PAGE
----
Washington has gone to the dogs these past few weeks. As President Obama adds another dog to his family, Portuguese Water Dog Sunny, it seems the most powerful person in the United States has a soft spot for dogs of all breeds, as the man in charge offered his administration’s official position on Breed Specific Legislation (BSL) for the first time in his presidency.
In a response to a petition making the rounds on We the People, the U.S. government’s official web-based equivalent to a suggestion box for citizens, the administration blasts Breed Specific Legislation, laws that often deem dogs vicious or outright ban them not because of past behavior or demonstrated poor temperament, but because of certain physical features.
“We don’t support breed-specific legislation — research shows that bans on certain types of dogs are largely ineffective and often a waste of public resources,” the White House statement reads.
While the great majority of petitions on We the People aren’t reviewed by the administration until after they hit the threshold of 100,000 signatures, the White House clearly felt strong enough about the issue of BSL to make their official position known after only 30,000 signatures.
The Rottweiler, German Shepherd, and most recently dogs lumped into the “bully breed” or Pit Bull category are often at the center of these bans. While many states — most recently Nevada — are saying no to Breed Specific Legislation, and despite opposition from numerous organizations like the American Humane Association, the American Veterinary Medical Association, the American Kennel Club, and the American Bar Association, BSL is still alive and well in many towns, major metropolitan areas, and even on U.S. military bases.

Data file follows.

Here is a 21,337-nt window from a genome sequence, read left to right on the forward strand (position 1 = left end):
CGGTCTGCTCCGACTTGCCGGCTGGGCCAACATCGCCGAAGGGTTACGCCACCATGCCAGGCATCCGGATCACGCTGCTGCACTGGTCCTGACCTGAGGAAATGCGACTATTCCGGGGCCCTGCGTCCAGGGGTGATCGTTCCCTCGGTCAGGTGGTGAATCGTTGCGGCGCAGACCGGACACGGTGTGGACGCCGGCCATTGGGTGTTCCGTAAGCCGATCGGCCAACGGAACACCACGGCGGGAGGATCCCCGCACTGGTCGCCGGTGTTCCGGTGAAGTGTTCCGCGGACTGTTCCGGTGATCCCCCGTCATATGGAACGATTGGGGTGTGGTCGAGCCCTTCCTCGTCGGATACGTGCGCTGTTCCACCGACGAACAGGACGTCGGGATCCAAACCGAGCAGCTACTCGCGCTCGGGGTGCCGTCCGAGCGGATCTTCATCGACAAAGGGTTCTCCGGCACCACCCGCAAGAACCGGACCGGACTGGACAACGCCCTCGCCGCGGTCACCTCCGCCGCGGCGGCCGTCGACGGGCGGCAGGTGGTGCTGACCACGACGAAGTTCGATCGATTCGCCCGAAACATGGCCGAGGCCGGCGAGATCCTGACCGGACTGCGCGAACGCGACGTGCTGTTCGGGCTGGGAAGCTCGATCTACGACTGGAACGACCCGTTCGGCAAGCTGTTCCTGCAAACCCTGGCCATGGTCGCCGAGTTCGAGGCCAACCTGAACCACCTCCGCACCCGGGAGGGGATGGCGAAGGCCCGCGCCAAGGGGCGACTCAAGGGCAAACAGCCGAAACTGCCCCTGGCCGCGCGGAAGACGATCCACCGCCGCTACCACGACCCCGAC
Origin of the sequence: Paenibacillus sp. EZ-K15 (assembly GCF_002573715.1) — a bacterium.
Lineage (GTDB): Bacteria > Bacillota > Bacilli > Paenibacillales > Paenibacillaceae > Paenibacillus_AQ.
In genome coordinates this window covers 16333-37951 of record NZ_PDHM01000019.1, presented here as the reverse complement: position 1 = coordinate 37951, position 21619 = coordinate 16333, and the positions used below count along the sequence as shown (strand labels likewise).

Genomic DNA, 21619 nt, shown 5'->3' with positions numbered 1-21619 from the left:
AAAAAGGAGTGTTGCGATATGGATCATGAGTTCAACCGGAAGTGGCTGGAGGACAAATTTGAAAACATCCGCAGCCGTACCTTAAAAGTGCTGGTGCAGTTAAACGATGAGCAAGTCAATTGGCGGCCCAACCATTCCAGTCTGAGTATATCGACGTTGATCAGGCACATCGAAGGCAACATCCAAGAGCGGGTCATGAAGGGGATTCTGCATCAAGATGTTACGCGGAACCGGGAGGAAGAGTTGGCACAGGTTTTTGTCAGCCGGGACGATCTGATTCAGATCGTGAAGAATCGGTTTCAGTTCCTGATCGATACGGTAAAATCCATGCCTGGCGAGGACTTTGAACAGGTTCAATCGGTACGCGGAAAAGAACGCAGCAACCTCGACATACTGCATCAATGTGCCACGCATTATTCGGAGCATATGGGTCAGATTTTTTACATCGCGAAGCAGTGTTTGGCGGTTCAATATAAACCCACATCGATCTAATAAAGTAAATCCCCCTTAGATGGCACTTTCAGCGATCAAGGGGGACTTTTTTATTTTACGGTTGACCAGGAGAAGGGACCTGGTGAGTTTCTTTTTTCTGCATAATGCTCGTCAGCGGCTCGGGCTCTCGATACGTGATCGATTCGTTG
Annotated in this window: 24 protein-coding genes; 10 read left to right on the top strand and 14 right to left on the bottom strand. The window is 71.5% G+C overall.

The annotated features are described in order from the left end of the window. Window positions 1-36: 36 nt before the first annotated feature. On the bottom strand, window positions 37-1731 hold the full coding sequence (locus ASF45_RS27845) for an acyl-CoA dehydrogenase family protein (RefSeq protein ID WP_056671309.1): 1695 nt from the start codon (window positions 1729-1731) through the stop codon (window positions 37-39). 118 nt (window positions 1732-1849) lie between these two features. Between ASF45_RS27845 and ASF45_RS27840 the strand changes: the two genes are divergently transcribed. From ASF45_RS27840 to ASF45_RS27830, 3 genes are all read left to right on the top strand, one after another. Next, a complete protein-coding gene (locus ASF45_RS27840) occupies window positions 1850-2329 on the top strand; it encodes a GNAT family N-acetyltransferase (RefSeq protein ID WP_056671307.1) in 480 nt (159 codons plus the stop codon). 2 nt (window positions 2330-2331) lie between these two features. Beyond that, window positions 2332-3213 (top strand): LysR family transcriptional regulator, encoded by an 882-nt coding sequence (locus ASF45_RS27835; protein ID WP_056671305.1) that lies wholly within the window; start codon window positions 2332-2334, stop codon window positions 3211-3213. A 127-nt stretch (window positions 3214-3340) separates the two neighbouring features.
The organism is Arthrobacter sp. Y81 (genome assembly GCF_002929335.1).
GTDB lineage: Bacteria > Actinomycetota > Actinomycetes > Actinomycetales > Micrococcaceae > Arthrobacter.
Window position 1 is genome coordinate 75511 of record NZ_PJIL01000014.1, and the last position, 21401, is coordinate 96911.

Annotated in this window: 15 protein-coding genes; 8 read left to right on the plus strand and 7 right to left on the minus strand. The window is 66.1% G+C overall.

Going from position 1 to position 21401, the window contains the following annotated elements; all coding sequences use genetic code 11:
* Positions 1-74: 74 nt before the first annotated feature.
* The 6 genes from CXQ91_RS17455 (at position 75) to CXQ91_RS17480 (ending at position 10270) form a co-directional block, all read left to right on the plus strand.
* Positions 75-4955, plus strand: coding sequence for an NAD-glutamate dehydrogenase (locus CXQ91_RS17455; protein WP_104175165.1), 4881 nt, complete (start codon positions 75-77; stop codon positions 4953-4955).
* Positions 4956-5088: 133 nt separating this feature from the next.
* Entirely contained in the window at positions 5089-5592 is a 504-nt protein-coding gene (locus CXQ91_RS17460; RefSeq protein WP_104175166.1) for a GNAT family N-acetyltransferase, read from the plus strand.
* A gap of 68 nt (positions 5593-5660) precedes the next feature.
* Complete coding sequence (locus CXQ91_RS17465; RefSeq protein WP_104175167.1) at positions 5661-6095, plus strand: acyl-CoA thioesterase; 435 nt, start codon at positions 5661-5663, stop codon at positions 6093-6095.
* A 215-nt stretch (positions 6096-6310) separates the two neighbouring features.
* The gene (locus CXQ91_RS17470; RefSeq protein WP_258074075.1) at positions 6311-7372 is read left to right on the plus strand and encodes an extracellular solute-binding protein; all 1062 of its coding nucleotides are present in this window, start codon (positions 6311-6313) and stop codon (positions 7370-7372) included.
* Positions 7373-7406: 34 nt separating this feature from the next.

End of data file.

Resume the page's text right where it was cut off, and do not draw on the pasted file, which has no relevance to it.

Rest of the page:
The White House goes on to cite research conducted by the Centers for Disease Control and Prevention (CDC). In 2000, the organization looked at two decades of dog bite statistics and their findings were crystal clear — a dog’s breed, or estimated breed, is an unreliable predictor of whether or not the dog will bite.
“They found that fatal attacks represent a very small proportion of dog bite injuries to people and that it’s virtually impossible to calculate bite rates for specific breeds,” the statement says of the CDC study.
“The simple fact is that dogs of any breed can become dangerous when they’re intentionally or unintentionally raised to be aggressive,” the statement goes on to say, putting the blame on irresponsible ownership.
The White House concurs with the CDC’s suggested solution to the problem of dog bites.
“As an alternative to breed-specific policies, the CDC recommends a community-based approach to prevent dog bites. And ultimately, we think that’s a much more promising way to build stronger communities of pets and pet owners,” the White House asserts.
Animal activists from coast to coast are praising President Obama’s stance against BSL.
Actress and comedian Rebecca Corry, organizer of the upcoming One Million Pibble March on Washington D.C., tells the Huffington Post the POTUS is finally on the right side of history when it comes to the issue of breed discrimination, but that his announcement is a long time coming.
“I think it’s the least he could do,” says Corry. “It should have been done a long time ago.”
Washington Humane Society President Lisa LaFontaine considers the President’s response a victory for dogs across the country.
“The White House is such a bully pulpit for important issues,” LaFontaine says. “And certainly for them to come down against this type of discrimination I think will give pause to any communities that are thinking about putting something like this in place, and certainly will fuel the work that’s already being done by advocates to overturn legislation that already exists.”
“It’s a really happy day,” she adds.
If you would like to make your voice heard in the fight against Breed Specific Legislation, consider adding your name to the We the People petition today. For more information on the One Million Pibble March on Washington D.C., which is set to take place on May 3, 2014, check out the event’s Facebook page.